What Every Employer in Ontario Needs to Know – Part 1

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Every employer in the province of Ontario has numerous obligations in relation to employment law matters. The following is a summary of some of the more salient ones.

Please note this paper addresses provincially (as opposed to federally) regulated employers with non-unionized staffs. Additional considerations will apply to union situations. The commentary below is intended as a general guide. Specific advice should be obtained to address specific situations.

There are five parts to this blog. Please check back for further installments.

(This memorandum is effective at January, 2013)

1. Employment Standards Act, 2000 (Ontario)

The Employment Standards Act, 2000 (ESA) sets minimum standards for conditions of employment in most workplaces in Ontario. The ESA establishes basic employer obligations and employee rights with respect to rates of pay, hours of work and overtime, vacations, public holidays, various forms of leave and more. The ESA is enforced by officers who work for the Employment Standards (ES) Program, which is part of the Ontario Ministry of Labour. They can audit businesses throughout Ontario to ensure compliance. The following are a listing of key ESA requirements:

• Post the poster called “What you Need to Know”
Each employer in Ontario is required to post the “What You Should Know About the Employment Standards Act” poster, version 4.0 in at least one conspicuous location in the workplace. This poster must be printed out on legal-size (8 ½” X 14″) paper. It can be printed in colour or black and white.

• Hours of Work
The ESA limits hours that employees can work in a day and in a week. It provides ways in which a company and its employees can agree to work more hours. In the case of hours in excess of the weekly limit, prior approval by the Ontario Ministry of Labour is required, which means the employer must apply for this permission.

The ESA also sets out mandatory rest periods and rules concerning overtime. Further information is available in the chapter on Hours of Work in the ES Guide currently available at http://www.labour.gov.on.ca/english/es/pubs/guide/hours.php.

• Minimum Wage
The following chart sets out the lowest hourly rates an employer can currently pay an employee.
Minimum Wage Rate Effective March 31, 2010
General $10.25 per hour
Students $9.60 per hour

• Vacation Time and Pay
Most employees earn at least 2 weeks of vacation time after every 12 months of employment. In practice, employers often give vacation from the first year, but this is strictly not required, i.e., one earns the vacation in the first year in order to take it in the next. Employment contracts often enlarge on the minimum statutory scheme. Employees are entitled to be paid at least 4% of their total wages earned in that 12-month period as vacation pay, i.e. corresponding to the pay they would have received had they worked for such period.

• Public Holidays
Ontario has 9 public holidays every year. For more information, see http://www.labour.gov.on.ca/english/es/pubs/guide/publicholidays.php.
Most employees are allowed to take these public holidays with “public holiday” pay. The Ministry of Labour provides employers with access to an on-line calculator (http://www.labour.gov.on.ca/english/es/tools/php_calc.php) to help them calculate the public holiday pay for your employees.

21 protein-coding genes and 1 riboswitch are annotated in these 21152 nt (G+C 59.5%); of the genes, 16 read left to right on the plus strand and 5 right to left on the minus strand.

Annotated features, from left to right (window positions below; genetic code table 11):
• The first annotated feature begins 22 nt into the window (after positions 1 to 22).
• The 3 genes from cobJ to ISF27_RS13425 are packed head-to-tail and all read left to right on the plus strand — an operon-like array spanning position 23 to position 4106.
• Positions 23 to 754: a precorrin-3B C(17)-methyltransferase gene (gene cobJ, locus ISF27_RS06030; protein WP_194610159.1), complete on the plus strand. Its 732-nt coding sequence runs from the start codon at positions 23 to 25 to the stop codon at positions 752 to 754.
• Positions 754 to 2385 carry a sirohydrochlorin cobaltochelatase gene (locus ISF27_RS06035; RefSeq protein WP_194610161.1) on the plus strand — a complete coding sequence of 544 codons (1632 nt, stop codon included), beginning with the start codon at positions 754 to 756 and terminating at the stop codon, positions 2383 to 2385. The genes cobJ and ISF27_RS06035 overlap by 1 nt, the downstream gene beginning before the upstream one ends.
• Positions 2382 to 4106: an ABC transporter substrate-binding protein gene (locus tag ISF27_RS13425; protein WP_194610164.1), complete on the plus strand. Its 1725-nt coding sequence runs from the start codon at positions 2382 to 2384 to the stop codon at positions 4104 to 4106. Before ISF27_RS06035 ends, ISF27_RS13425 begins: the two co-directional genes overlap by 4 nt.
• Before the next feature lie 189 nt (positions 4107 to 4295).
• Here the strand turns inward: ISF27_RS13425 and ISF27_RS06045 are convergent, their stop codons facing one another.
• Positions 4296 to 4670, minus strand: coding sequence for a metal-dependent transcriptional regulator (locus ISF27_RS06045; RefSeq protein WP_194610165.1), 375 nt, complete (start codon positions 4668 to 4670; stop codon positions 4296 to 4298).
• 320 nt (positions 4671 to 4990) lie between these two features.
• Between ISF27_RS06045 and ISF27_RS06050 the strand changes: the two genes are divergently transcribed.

• Leaves of Absence
There are four main types of leaves of absence that some employees are eligible for – pregnancy and parental leave, emergency leave, and family medical leave. These leaves are job-protected. That means employees cannot be terminated for asking for or taking these leaves of absence. Further information on leaves of absence is available at: http://www.labour.gov.on.ca/english/es/pubs/brochures/br_leaves.php

• Termination Notice and Pay
As a statutory minimum, employers must give an employee who has been employed for 3 months or more advance written notice of termination, termination pay in lieu of that notice, or a combination, if the employee is terminated. The amount of notice or pay depends on how long the employee has been working for the employer and the number of employees being terminated in a 4-week period. The common law adds another layer, potentially, of notice or salary in lieu thereof, in that termination of a non-fixed term contract is regarded as terminating a contract of an indeterminate duration, thus requiring reasonable notice or payment of salary in lieu thereof again. Employment contracts can limit this common law component provided the employee signed the contract freely and had the opportunity to obtain his own legal advice thereon.

• Temporary Help Agencies
Changes to the ESA affecting the temporary help sector came into force on November 6, 2009. The publication entitled “Complying with Employment Standards: What Temporary Help Agencies and Client Businesses Need To Know” sets out these new requirements.

Other Matters Under the ESA
For more information regarding an employer’s responsibilities under the ESA, see “Your Guide to the Employment Standards Act, 2000.”

About the Author
Libby Gillman is, by training, an experienced corporate and commercial lawyer with particular expertise in financial institution incorporation and regulation, banking law and regulation, sophisticated and innovative payment systems, electronic banking products, emerging technology-based financial and other products and services, electronic commerce including Internet law, and legal issues of privacy and security on the Internet.